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World

I.S. Reclusive Leader Rallies Followers in Purported New Audio

The recording was released by the I.S.-run al-Furqan outlet, which has in the past released messages from al-Baghdadi and other top figures of the extremist group

This file image made from video posted on a militant website Saturday, July 5, 2014, purports to show the leader of the Islamic State group, Abu Bakr al-Baghdadi, delivering a sermon at a mosque in Iraq during his first public appearance, photo: AP/Militant video
By The News Whatsapp Twitter Facebook Share
4 months ago

CAIRO — The leader of the Islamic State group (I.S.) urged followers to burn their enemies everywhere and target “media centers of the infidels,” according to an audio recording released Thursday that the extremists said was by Abu Bakr al-Baghdadi.

The reclusive leader of I.S., who has only appeared in public once, also vowed to continue fighting and lavished praise on jihadis despite their loss of the northern Iraqi city of Mosul in July.

The recording was released by the I.S..-run al-Furqan outlet, which has in the past released messages from al-Baghdadi and other top figures of the extremist group. The voice in the over 46-minute-long audio sounded much like previous recordings of al-Baghdadi. His last previous purported message was released in November, also in an audio recording.

“You soldiers of the caliphate, heroes of Islam and carriers of banners: light a fire against your enemies,” said al-Baghdadi, a shadowy cleric who has been surrounded by controversy since the terror group emerged from al-Qaida in Iraq, its forerunner.

Russian officials said in June there was a “high probability” that al-Baghdadi had died in a Russian airstrike on the outskirts of the Syrian city of Raqqa, the group’s de facto capital. U.S. officials later said they believed he was still alive.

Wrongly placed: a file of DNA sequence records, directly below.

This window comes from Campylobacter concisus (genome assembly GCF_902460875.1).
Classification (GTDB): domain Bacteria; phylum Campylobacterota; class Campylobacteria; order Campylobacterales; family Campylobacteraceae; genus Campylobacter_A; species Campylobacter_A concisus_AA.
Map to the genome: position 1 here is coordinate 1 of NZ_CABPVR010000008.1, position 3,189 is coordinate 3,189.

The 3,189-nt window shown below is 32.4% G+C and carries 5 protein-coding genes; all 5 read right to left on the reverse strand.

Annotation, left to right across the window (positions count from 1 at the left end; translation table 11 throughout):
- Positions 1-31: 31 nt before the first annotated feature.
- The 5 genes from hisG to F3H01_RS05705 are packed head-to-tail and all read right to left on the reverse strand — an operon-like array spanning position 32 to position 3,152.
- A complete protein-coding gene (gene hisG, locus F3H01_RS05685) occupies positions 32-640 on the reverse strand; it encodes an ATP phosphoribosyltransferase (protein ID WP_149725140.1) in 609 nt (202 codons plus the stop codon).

Al-Baghdadi’s whereabouts are unknown but he is believed to be in I.S.’ dwindling territory in eastern Syria. The IS-held cities of Raqqa and Deir el-Zour are under siege and likely too dangerous for him to hide in. Some I.S. leadership is believed to have gone to the nearby town of Mayadeen, and the group still holds a stretch of the Euphrates River from Deir el-Zour to the Iraqi border, as well as remote desert areas along the border.

“You soldiers of Islam, supporters of the caliphate everywhere, step up your attacks and include the media centers of the infidels and the headquarters of their ideological war among your targets,” he said in the recording.

“Don’t you dare allow the Crusaders and the apostates to enjoy a good and comfortable life at home while your brothers are enduring killings, shelling and destruction,” al-Baghdadi added.

He also lauded his fighters for what he called their valiant fight against U.S.-backed Iraqi forces that wrested control of Mosul, Iraq’s second largest city, from I.S. after nearly nine months of fighting.

In the recording, he also consoled I.S. fighters over the number of major military setbacks suffered in recent months in both Iraq and Syria.

At the peak of its power in 2014 — when the Iraqi army crumbled amid the militants’ blitz — I.S. controlled about a third of both Syria and Iraq but has steadily lost ground in the face of a U.S.-led coalition that has backed Iraqi forces as well as Kurdish-led Syrian fighters battling the extremists across the border in Syria.

Syrian President Bashar Assad’s forces, backed by allies Russia and Iran, have also driven I.S. out of significant territory.

The top priority for Muslims, al-Baghdadi says in the recording, is to “satisfy” God.

“Victory against their enemies and the enemy of God comes next,” he said.

The loss of Mosul was a deep symbolic blow to I.S. — it was after the group overran the city in June 2014 that the militants declared a caliphate stretching from northern Syria deep into the north and west of Iraq. And it was from Mosul’s famed al-Nuri Mosque that al-Baghdadi made his only public appearance at a Friday sermon, declaring the caliphate and calling on Muslims the world over to follow him.

At the time, he vowed that I.S. would conquer “Rome,” and the entire world.

Mosul was also the bureaucratic and financial hub of I.S. Raiding Mosul’s central bank, and taxing and extorting the city’s wealthy inhabitants, made I.S. the world’s richest terrorist organization. Mosul’s vast industrial zones were converted into factories for weapons and explosives.

HAMZA HENDAWI

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